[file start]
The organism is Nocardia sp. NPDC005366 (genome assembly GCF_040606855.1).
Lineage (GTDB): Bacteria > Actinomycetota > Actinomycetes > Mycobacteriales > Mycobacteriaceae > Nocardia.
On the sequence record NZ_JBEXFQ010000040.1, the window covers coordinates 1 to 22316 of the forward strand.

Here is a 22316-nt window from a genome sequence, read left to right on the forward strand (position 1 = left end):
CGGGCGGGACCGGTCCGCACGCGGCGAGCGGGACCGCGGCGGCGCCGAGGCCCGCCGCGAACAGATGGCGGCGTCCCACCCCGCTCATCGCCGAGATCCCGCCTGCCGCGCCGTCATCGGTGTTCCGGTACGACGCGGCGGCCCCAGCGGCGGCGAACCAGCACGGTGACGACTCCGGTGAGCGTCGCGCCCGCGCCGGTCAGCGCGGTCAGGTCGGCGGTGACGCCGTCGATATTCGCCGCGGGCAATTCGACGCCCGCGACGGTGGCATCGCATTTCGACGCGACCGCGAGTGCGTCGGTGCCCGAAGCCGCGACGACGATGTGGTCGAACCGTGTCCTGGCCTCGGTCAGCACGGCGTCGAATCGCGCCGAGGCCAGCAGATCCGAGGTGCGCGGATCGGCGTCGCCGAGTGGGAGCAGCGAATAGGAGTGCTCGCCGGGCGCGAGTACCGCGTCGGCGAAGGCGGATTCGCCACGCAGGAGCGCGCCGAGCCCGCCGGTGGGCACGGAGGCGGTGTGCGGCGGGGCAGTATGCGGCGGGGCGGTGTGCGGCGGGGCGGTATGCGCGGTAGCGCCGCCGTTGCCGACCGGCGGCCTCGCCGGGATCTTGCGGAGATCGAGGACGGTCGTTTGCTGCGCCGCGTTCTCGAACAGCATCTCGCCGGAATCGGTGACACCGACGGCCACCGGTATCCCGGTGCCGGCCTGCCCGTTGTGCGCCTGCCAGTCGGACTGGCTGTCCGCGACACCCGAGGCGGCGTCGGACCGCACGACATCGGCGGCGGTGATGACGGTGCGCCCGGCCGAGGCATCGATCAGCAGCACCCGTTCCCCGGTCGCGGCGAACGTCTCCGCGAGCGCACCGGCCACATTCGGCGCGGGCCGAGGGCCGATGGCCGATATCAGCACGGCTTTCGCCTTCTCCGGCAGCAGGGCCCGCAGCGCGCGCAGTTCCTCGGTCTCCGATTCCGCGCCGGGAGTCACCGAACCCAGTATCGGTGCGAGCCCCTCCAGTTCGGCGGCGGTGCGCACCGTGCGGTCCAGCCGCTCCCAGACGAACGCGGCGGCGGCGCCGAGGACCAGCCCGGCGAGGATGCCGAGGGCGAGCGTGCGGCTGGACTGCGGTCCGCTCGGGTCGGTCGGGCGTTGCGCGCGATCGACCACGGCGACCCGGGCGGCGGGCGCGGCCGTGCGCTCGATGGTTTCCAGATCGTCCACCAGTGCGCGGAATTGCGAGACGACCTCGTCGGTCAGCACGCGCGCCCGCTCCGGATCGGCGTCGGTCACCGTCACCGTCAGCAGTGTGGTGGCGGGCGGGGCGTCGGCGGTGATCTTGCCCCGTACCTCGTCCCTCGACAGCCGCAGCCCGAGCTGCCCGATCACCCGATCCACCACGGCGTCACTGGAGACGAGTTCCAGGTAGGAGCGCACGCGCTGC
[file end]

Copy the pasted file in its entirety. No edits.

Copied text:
The organism is Nocardia sp. NPDC005366 (genome assembly GCF_040606855.1).
Lineage (GTDB): Bacteria > Actinomycetota > Actinomycetes > Mycobacteriales > Mycobacteriaceae > Nocardia.
On the sequence record NZ_JBEXFQ010000040.1, the window covers coordinates 1 to 22316 of the forward strand.

Here is a 22316-nt window from a genome sequence, read left to right on the forward strand (position 1 = left end):
CGGGCGGGACCGGTCCGCACGCGGCGAGCGGGACCGCGGCGGCGCCGAGGCCCGCCGCGAACAGATGGCGGCGTCCCACCCCGCTCATCGCCGAGATCCCGCCTGCCGCGCCGTCATCGGTGTTCCGGTACGACGCGGCGGCCCCAGCGGCGGCGAACCAGCACGGTGACGACTCCGGTGAGCGTCGCGCCCGCGCCGGTCAGCGCGGTCAGGTCGGCGGTGACGCCGTCGATATTCGCCGCGGGCAATTCGACGCCCGCGACGGTGGCATCGCATTTCGACGCGACCGCGAGTGCGTCGGTGCCCGAAGCCGCGACGACGATGTGGTCGAACCGTGTCCTGGCCTCGGTCAGCACGGCGTCGAATCGCGCCGAGGCCAGCAGATCCGAGGTGCGCGGATCGGCGTCGCCGAGTGGGAGCAGCGAATAGGAGTGCTCGCCGGGCGCGAGTACCGCGTCGGCGAAGGCGGATTCGCCACGCAGGAGCGCGCCGAGCCCGCCGGTGGGCACGGAGGCGGTGTGCGGCGGGGCAGTATGCGGCGGGGCGGTGTGCGGCGGGGCGGTATGCGCGGTAGCGCCGCCGTTGCCGACCGGCGGCCTCGCCGGGATCTTGCGGAGATCGAGGACGGTCGTTTGCTGCGCCGCGTTCTCGAACAGCATCTCGCCGGAATCGGTGACACCGACGGCCACCGGTATCCCGGTGCCGGCCTGCCCGTTGTGCGCCTGCCAGTCGGACTGGCTGTCCGCGACACCCGAGGCGGCGTCGGACCGCACGACATCGGCGGCGGTGATGACGGTGCGCCCGGCCGAGGCATCGATCAGCAGCACCCGTTCCCCGGTCGCGGCGAACGTCTCCGCGAGCGCACCGGCCACATTCGGCGCGGGCCGAGGGCCGATGGCCGATATCAGCACGGCTTTCGCCTTCTCCGGCAGCAGGGCCCGCAGCGCGCGCAGTTCCTCGGTCTCCGATTCCGCGCCGGGAGTCACCGAACCCAGTATCGGTGCGAGCCCCTCCAGTTCGGCGGCGGTGCGCACCGTGCGGTCCAGCCGCTCCCAGACGAACGCGGCGGCGGCGCCGAGGACCAGCCCGGCGAGGATGCCGAGGGCGAGCGTGCGGCTGGACTGCGGTCCGCTCGGGTCGGTCGGGCGTTGCGCGCGATCGACCACGGCGACCCGGGCGGCGGGCGCGGCCGTGCGCTCGATGGTTTCCAGATCGTCCACCAGTGCGCGGAATTGCGAGACGACCTCGTCGGTCAGCACGCGCGCCCGCTCCGGATCGGCGTCGGTCACCGTCACCGTCAGCAGTGTGGTGGCGGGCGGGGCGTCGGCGGTGATCTTGCCCCGTACCTCGTCCCTCGACAGCCGCAGCCCGAGCTGCCCGATCACCCGATCCACCACGGCGTCACTGGAGACGAGTTCCAGGTAGGAGCGCACGCGCTGC